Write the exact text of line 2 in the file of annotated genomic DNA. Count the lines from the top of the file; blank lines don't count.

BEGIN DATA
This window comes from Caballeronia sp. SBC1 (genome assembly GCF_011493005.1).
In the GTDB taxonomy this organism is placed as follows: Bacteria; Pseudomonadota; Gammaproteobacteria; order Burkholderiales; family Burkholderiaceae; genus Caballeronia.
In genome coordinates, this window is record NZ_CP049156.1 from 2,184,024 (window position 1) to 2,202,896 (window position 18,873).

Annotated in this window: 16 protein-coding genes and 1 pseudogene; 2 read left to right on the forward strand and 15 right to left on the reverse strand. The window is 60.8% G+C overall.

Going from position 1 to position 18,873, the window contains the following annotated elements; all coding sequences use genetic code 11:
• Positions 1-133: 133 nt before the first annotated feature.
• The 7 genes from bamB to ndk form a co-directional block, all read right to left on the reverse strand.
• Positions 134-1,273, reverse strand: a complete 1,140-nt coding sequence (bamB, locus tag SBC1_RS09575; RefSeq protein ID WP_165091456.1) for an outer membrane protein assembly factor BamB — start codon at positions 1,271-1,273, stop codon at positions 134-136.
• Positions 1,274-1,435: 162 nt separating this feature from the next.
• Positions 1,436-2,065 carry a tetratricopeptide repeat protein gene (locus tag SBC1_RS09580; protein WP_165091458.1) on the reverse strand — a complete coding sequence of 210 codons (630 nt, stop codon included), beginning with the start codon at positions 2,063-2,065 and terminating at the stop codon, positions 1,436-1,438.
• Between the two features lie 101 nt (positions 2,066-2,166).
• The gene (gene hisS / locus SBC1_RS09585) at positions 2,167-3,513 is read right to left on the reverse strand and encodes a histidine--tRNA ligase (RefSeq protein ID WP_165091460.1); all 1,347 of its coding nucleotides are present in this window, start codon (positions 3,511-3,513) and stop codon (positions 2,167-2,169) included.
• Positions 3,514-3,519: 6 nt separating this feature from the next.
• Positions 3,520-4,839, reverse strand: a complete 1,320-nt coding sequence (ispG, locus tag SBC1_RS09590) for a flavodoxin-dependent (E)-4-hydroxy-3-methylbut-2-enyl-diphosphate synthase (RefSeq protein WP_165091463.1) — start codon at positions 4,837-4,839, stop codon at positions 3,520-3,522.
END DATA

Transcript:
In the GTDB taxonomy this organism is placed as follows: Bacteria; Pseudomonadota; Gammaproteobacteria; order Burkholderiales; family Burkholderiaceae; genus Caballeronia.